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Macroeconomics 6/c/e
Macroeconomics, 6/e
Rudi Dornbusch, Massachusetts Institute of Technology
Stanley Fischer, International Monetary Fund, on leave from MIT
Richard Startz, University of Washington
Frank Atkins, University of Calgary
Gordon Sparks, Queen's University

Monetary and Fiscal Policy in the Short-Run

Quick Quiz


Expansionary fiscal policy
A)increases the interest rate and the level of investment spending
B)increases the interest rate but decreases income
C)shifts the LM-curve to the right
D)none of the above

The size of the monetary policy multiplier will increase if
A)the LM-curve becomes flatter and the IS-curve becomes steeper
B)the LM-curve becomes steeper and the IS-curve becomes flatter
C)the investment curve becomes more interest-inelastic
D)money demand becomes more interest-elastic

If the Bank of Canada undertakes open market sale of bonds, then
A)the LM-curve will shift to the right
B)the LM-curve will shift to the left which will lead to lower interest rates
C)interest rate will increase and income will fall
D)bond prices will increase and income will fall

One side effect of expansionary fiscal policy is that
A)it always has to be accommodated by monetary policy
B)it reduces consumption spending due to an increase in the interest rates
C)it reduces investment due to an increase in the interest rates
D)it decreases private saving and therefore investment

The liquidity trap exists if
A)the LM-curve is vertical
B)money demand is totally interest inelastic
C)investment is totally interest inelastic
D)a government spending increase is totally crowded out by a decrease in private investment

In the classical case,
A)money demand is totally interest inelastic
B)the fiscal policy multiplier is zero
C)crowding out is complete
D)all of the above

The transmission mechanism
A)refers to the process expansionary fiscal policy being crowded out
B)does not work if investment is totally interest inelastic
C)explains the effects of a shift in the IS-curve
D)relates to the effects of a change in the income tax rate

When the LM-curve is vertical, then
A)fiscal policy has a maximal effect on income
B)monetary multiplier policy multiplier is zero
C)monetary policy has maximal effect, but fiscal policy has no effect on income
D)fiscal policy has no effect on interest rate

Fiscal policy is at its strongest and monetary policy is at its weakest when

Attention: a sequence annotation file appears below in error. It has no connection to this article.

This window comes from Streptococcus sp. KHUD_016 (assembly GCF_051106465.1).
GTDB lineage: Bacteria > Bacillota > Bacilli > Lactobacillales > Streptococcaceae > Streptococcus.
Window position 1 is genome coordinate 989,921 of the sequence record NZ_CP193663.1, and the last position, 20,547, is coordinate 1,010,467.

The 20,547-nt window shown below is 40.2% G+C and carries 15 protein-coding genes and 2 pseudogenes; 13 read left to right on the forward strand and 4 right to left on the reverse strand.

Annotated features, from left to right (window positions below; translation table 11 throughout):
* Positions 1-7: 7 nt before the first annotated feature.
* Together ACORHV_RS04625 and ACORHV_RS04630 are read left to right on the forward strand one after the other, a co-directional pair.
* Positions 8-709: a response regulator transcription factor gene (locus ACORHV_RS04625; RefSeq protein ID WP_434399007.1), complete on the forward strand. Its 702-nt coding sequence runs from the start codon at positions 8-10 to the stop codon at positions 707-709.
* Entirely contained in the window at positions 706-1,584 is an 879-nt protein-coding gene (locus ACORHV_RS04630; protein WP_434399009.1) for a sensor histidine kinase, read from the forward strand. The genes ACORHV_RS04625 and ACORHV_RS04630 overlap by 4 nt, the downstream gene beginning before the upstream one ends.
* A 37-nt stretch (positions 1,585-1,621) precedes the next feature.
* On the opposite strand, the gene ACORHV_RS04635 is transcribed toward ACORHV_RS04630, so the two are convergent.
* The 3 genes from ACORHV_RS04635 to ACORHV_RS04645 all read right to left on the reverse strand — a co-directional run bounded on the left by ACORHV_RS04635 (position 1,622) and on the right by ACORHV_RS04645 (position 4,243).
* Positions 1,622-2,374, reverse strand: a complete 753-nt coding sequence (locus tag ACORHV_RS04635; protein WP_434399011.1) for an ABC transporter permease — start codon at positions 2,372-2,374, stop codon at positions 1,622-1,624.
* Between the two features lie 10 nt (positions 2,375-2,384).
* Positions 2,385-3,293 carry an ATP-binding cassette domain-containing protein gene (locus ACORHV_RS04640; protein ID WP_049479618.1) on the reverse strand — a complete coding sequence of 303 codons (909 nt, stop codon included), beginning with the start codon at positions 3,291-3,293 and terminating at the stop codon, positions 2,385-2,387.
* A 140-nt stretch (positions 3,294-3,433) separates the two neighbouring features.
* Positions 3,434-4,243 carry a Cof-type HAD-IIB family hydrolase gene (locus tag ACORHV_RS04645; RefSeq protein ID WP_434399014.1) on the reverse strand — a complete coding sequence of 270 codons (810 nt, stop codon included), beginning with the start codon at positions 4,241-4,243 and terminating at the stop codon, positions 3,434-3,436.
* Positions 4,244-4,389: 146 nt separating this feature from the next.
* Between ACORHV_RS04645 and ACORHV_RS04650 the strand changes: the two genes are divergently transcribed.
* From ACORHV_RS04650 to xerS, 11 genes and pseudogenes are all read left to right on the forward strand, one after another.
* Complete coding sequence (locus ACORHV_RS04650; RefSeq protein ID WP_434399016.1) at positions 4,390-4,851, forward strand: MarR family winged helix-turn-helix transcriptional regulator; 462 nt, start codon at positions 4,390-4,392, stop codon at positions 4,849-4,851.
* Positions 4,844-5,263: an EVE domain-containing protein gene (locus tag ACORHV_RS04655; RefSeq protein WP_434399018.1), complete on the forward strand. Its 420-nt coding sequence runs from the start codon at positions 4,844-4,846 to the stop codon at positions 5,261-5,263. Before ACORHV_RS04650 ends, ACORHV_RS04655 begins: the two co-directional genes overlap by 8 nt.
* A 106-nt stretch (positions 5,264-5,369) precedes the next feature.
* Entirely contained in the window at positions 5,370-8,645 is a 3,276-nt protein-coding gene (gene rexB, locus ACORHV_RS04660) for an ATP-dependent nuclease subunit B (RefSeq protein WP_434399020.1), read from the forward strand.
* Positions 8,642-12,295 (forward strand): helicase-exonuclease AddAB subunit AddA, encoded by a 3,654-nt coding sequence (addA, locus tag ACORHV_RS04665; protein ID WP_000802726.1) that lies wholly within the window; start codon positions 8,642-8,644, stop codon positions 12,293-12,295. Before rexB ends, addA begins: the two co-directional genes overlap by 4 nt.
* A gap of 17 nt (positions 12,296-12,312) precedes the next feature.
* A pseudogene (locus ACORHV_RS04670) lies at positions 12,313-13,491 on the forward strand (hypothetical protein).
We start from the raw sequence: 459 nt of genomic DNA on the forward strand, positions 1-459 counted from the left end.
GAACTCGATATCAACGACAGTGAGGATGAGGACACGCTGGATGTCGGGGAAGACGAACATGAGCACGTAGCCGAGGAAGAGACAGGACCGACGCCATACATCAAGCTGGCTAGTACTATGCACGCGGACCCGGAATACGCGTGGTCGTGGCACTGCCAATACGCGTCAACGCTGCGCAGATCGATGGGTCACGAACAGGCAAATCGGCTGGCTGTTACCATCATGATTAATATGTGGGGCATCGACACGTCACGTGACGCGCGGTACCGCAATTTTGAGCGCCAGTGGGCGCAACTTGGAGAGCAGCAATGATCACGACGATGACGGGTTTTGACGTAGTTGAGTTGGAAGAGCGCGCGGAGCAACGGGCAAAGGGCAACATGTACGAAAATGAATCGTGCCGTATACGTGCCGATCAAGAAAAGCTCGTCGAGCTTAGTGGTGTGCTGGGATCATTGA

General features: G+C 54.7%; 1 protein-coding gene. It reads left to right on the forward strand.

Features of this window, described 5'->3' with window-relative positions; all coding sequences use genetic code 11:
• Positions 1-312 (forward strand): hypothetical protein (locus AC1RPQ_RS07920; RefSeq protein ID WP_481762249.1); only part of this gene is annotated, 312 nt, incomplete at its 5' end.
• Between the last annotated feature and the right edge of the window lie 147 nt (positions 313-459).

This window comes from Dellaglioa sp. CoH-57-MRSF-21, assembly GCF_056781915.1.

A)we are in the liquidity trap
B)we are in the classical case
C)investment is very sensitive to interest rate changes
D)money demand is totally interest inelastic

Policy A is a tight-money/easy -fiscal policy mix and Policy B is an easy-money/tight fiscal policy mix. Compared to Policy B, Policy A will cause a
A)lower level of investment
B)higher level of investment
C)higher level of consumption
D)lower level of saving

Expansionary fiscal policy has no negative impact on the level of investment if
A)money demand is completely interest inelastic
B)the government spending increase is accompanied by a tax increase
C)the government spending increase is accompanied by open market sales by the central bank
D)it is implemented via an investment subsidy rather than an income tax cut

Assume we combine restrictive fiscal policy with expansionary monetary policy. Which is most likely to occur?
A)output and interest rates will both go up
B)output will roughly stay the same but interest rates will go down
C)investment and consumption will both decrease
D)investment and the budget surplus will both decrease

Assume an increase in taxes, which will have negative impact on income. Suppose, the Bank of Canada prevents income from falling by increasing the money supply. As a result,
A)investment will increase
B)consumption will increase
C)both investment and consumption will increase
D)both investment and consumption will fall

According to the IS-LM model, if the governments cuts back its spending, but the Bank of Canada wants to keep income constant, then it should
A)reduce money supply
B)increase money supply
C)keep money supply unchanged
D)none of the above

A tax-cut along with tight money policy should lead to a
A)rise in the interest rate
B)fall in the interest rate
C)increase in investment
D)no change in investment

If government wants to increase investment but keep income constant, it should
A)follow an easy money policy and a tight fiscal policy
B)keep money supply unchanged
C)follow tight monetary policy, but easy fiscal policy.
D)keep fiscal policy unchanged

If the central bank refuses to accommodate a large increase in government spending, the most likely outcome will be
A)a surplus in the current account of the balance of payments due to changing interest rates
B)a decrease in the level of consumption due to changing interest rates
C)a change in the composition of GDP
D)all of the above